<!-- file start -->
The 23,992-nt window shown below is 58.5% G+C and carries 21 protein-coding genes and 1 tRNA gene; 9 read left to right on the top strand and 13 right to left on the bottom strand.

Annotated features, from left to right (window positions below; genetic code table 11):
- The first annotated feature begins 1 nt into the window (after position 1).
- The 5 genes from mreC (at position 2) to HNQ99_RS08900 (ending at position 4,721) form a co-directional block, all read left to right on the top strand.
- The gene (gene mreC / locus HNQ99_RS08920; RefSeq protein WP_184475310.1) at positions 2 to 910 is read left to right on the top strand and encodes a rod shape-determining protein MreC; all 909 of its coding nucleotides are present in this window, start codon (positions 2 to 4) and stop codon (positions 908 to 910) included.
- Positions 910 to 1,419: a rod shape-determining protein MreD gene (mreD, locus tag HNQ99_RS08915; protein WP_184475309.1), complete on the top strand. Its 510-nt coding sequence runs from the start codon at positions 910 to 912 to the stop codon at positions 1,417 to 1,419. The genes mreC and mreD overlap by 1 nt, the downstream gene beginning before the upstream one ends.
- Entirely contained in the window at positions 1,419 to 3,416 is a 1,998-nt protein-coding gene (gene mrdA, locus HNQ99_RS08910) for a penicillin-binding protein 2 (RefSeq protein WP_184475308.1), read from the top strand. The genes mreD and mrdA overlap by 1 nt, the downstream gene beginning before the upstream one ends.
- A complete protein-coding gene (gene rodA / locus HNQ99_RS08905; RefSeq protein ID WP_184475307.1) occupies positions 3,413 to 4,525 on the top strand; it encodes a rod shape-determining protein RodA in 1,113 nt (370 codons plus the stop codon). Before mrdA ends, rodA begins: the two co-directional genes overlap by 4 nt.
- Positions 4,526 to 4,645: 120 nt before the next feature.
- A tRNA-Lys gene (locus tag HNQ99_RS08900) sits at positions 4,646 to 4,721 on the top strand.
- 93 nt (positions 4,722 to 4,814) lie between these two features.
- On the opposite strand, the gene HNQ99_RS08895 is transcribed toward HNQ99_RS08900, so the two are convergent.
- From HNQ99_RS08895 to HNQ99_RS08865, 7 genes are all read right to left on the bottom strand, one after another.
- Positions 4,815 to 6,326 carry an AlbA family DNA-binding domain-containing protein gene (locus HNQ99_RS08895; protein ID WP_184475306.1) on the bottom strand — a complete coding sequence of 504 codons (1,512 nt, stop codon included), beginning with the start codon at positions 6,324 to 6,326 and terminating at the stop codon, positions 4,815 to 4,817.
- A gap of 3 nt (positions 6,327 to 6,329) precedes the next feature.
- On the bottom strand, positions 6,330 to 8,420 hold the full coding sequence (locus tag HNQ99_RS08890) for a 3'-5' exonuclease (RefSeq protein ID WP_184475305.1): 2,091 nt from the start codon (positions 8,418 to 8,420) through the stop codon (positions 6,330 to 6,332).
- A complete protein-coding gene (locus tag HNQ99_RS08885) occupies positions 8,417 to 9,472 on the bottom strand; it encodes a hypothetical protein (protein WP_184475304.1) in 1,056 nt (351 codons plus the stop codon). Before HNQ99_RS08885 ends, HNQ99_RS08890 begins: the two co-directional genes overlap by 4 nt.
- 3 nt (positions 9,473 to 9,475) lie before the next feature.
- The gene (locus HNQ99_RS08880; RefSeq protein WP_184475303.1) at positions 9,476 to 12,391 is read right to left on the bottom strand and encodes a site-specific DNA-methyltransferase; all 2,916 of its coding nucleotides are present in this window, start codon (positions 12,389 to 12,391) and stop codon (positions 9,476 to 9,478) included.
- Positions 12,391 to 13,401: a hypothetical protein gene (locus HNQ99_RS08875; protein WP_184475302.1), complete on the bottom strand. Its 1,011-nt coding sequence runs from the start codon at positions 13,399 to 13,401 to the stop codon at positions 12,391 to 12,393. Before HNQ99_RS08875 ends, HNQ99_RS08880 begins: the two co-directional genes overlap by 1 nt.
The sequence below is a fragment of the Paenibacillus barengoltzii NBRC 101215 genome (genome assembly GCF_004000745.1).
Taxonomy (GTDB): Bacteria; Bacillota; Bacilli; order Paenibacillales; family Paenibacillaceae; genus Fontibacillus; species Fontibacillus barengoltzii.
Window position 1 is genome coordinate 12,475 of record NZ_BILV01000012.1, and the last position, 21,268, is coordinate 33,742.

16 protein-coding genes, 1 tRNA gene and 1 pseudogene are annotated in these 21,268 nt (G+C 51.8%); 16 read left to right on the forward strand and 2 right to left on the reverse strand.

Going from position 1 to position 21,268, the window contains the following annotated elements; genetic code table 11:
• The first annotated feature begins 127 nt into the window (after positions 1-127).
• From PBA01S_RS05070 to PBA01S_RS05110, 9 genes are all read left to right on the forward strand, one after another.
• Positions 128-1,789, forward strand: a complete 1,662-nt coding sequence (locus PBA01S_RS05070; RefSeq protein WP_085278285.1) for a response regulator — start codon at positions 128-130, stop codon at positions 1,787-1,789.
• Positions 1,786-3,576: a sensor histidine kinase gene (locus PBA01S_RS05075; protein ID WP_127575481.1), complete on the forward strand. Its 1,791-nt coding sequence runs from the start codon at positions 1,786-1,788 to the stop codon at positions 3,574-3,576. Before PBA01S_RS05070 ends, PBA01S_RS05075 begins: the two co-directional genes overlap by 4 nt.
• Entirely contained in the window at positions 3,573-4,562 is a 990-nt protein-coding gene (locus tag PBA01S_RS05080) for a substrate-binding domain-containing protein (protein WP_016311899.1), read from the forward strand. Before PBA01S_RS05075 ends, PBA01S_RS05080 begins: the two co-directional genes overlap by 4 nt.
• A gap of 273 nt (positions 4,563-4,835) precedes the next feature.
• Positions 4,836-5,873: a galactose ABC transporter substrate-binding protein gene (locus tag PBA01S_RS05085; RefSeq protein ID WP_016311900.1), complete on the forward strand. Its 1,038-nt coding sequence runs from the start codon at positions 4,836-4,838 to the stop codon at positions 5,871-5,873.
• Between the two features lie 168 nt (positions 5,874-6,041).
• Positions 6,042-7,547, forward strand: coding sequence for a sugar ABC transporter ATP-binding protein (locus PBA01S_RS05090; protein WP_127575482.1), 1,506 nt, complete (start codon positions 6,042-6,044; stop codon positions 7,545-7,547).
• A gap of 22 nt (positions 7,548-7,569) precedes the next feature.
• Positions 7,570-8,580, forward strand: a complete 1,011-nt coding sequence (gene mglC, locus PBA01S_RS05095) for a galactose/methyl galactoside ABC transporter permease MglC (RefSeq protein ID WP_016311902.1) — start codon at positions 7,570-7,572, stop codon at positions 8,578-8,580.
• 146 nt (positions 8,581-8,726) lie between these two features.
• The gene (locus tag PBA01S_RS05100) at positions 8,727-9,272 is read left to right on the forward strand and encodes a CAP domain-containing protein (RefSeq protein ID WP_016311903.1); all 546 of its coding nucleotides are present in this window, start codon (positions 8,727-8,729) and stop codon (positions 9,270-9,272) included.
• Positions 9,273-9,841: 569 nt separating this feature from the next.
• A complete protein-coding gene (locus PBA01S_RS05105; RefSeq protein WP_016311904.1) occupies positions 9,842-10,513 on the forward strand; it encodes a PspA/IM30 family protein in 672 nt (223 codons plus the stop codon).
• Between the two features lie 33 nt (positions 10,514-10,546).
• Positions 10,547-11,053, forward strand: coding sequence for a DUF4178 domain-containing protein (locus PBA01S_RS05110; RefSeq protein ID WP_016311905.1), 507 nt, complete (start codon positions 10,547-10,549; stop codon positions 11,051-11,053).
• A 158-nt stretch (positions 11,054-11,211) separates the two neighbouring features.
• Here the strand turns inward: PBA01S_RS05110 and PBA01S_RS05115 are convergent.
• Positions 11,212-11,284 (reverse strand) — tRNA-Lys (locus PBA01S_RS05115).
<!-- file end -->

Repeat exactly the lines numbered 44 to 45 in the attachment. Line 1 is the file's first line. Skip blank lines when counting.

• Here the strand turns inward: PBA01S_RS05110 and PBA01S_RS05115 are convergent.
• Positions 11,212-11,284 (reverse strand) — tRNA-Lys (locus PBA01S_RS05115).